May 1, 2003
I’ve had my shiny new goals for a month now. Just putting them out there and hoping to achieve them is not enough. I need a plan, I really do. Last year’s results make that clear enough. I did best on those goals where I had the clearest, most detailed ideas about what I needed to do, even if I didn’t always follow through on those ideas as I originally intended. I lost thirty pounds because I had a plan: track my eating, stick to my Weight Watchers points limits, and workout at least three times a week. Of course there were weeks when I didn’t do even one of those things, but there were enough weeks that I did that enough of those things that I succeeded in reaching a reasonable goal weight and was able to go to WW and not have to pay a meeting fee for the first time in about ten years. I got seven quilts done because I kept a list of specific projects in my planner and updated it as I went along, and because I set deadlines for myself as I worked. I didn’t get the house organized because I never got specific about what I was going to do and how I’d know when I was done. I let the size of the whole project overwhelm me. The little bits I did whenever I’d think “hey, I need to get this house in shape” didn’t add up to anything close to what I wanted to achieve. I hope this year is going to be different.
I’ve decided to do monthly check-ins this year, rather than the “about every six weeks or so but more or less often depending on how I feel” schedule I followed last year. A month is a long enough period of time to get something significant done, and several of my goals have monthly timelines to them anyway, so it seems like a natural fit. I can use the check-ins to record how I’ve done and what changes I need to make to the plans I’ve laid out for myself in order to do better in the future. Continuous improvement isn’t such a burden when it’s all about me.
So, one month in to a new goal year, how am I doing? Okay, but not great. On the body front, I gained a few pounds, in part because I didn’t exercise a whole lot due to being busy and sick and all the other typical excuses. (The exercise log tells the story.) I was still able to go to my Weight Watchers meeting in April and not pay for being over goal, so that gets me a passing grade on this goal for April. Now that the warmer weather is here (in fits and starts, true, but eventually it’ll settle in), it’ll be easier to get out and walk and bump up my activity that way. My plan here is much the same as it was last year: be aware of what I eat, track points if my weight starts to creep up, and workout at least three times a week.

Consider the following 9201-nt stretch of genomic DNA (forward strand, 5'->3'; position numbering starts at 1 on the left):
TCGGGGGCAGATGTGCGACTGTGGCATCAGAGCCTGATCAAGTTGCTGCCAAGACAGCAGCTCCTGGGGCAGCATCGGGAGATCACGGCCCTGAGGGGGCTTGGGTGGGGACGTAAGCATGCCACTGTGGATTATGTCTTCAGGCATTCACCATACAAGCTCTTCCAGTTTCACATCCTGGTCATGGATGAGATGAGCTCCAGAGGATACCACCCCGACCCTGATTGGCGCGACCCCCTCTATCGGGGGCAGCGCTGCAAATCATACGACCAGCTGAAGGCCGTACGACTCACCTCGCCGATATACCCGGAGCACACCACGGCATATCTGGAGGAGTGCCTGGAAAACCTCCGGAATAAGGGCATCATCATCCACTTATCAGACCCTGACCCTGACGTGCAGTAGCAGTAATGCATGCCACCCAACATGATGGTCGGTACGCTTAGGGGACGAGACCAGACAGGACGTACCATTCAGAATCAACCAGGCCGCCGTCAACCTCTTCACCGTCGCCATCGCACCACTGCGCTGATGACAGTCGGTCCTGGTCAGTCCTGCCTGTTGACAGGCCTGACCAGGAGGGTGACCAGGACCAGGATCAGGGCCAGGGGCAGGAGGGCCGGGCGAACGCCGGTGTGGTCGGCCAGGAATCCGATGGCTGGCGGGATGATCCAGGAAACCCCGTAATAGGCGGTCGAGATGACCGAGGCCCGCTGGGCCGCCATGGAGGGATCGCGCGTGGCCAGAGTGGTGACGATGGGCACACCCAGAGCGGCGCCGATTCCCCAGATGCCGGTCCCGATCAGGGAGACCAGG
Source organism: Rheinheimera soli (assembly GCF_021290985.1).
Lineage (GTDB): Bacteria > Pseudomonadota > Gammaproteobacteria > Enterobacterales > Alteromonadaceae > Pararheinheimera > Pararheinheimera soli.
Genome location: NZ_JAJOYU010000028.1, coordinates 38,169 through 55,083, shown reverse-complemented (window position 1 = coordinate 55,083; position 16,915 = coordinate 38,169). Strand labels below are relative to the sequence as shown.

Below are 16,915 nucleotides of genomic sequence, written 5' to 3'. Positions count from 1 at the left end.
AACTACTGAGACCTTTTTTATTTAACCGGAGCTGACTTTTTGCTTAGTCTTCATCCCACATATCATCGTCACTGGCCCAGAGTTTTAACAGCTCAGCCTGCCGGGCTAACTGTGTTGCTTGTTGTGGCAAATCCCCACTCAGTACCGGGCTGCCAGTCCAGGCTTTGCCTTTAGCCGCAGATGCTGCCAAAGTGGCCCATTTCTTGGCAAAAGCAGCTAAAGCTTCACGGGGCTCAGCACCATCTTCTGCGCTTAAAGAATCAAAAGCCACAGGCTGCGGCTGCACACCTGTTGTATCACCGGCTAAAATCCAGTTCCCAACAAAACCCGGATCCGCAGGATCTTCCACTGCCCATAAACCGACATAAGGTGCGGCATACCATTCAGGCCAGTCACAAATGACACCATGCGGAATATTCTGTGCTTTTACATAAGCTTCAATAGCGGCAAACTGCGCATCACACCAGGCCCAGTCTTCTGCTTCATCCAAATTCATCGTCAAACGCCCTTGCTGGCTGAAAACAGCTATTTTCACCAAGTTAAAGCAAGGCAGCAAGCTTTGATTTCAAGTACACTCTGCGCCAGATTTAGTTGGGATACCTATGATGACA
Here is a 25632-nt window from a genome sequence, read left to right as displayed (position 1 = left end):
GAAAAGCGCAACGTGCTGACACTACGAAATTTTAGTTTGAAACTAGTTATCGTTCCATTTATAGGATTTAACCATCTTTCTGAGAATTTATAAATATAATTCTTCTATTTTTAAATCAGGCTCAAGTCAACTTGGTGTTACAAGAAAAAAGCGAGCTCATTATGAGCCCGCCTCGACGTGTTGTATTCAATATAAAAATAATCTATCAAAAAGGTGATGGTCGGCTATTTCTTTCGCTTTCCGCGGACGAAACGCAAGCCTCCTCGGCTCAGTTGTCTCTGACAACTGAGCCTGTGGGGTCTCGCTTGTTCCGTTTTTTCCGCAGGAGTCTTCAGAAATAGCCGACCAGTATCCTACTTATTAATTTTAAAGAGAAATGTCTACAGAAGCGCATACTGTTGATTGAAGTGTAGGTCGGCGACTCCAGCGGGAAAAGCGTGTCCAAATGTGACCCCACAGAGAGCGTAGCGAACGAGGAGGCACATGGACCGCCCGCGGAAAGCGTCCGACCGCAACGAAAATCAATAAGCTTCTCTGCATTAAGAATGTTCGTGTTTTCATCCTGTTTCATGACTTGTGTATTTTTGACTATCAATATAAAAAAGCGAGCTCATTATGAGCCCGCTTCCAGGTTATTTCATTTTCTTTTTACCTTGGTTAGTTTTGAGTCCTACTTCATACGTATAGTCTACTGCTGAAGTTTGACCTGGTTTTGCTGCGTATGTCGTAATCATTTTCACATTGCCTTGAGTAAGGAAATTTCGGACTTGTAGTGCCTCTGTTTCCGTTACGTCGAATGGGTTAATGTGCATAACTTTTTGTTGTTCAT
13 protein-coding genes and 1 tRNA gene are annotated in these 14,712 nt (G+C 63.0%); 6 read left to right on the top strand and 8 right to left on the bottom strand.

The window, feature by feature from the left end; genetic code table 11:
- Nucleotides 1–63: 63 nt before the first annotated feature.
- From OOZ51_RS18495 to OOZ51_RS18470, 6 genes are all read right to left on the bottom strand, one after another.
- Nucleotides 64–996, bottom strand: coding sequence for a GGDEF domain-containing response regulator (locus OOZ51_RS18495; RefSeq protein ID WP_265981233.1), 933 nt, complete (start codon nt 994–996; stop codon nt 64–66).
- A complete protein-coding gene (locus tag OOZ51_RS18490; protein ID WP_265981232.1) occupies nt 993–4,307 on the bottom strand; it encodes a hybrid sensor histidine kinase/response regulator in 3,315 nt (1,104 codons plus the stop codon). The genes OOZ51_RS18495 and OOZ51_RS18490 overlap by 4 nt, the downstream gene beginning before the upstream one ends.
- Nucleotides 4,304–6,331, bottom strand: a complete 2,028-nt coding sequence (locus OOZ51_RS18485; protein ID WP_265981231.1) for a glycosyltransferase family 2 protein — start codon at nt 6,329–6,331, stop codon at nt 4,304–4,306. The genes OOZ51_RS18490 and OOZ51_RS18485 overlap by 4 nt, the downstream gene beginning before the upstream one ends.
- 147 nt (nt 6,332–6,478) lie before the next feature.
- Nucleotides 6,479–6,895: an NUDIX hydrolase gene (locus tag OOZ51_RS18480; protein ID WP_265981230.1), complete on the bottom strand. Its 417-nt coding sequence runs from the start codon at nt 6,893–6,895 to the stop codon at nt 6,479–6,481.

I did well on my reading and quilting goals, easily finishing two books (see the book log) and completing one quilt. Between the TUS book club being reinvigorated and the list I’ve been keeping of titles I want to check out, I should have no problem with the reading goal. I have plenty of quilts on my “to make” list in my planner, so the only obstacle to meeting that goal is finding the time to cut and design and sew. Now that Japanese class has ended, that’s a few hours a week I’ve got back at my disposal, so that will help.
The house goal continues to be difficult. I decided that this year I’ll focus on one room each month, inspired by an article I’d ripped out of a magazine, which laid out what to do in each room– cleaning, organizing, maintaining– and when. I would have done this last year, but somehow couldn’t get past the way the article and my house didn’t match up. We don’t keep our games in the family room; oh, what to do about that step in the checklist? Run over to the laundry room and take care of it, straying from the room of the month? Skip it entirely? Such dithering seems very silly when I think of it now. I don’t follow the instructions when I make a quilt from a pattern, so why was I getting concerned about following them in a housekeeping article? This year I decided I was not going to let some person who’d never seen my house tell me what to do. I’d use her format and her ideas, but make them fit me. I made a copy of the article and set to cutting and pasting pieces of it into my own plan for April’s room of the month, the dining room. I chose to do it first because I’d gotten a late start, and that room has the least stuff per square foot of any room in our house. To call it the “dining” room is really a misnomer, since we dine in it only a handful of times each year. It’s really the quilting studio and Bubba playroom. Where other people might have a cabinet full of nice dishes, I have a cabinet full of sewing notions. I sorted out that cabinet this month, relocating some things to other rooms and throwing out some things that weren’t of any use to me or anyone else that I could think of. But at that point, I stalled. I did a little dusting and wiping, but fell fart short of the thorough spring-type cleaning I’d intended. The globes on the light fixture did not get a bath, and the curtains did not come down for freshening. So, while I made a little dent in the room, and more than I’d managed last year, I still can’t call this goal a success for April. Perhaps I’ll catch up, though, since I’ve invited people over to quilt at the end of this month and the thought of guests always motivates me.
Coming next month: a full report on the room of May, the living room, in which I’ll attempt to answer the question, “How many magazines do you need to keep around, anyway?”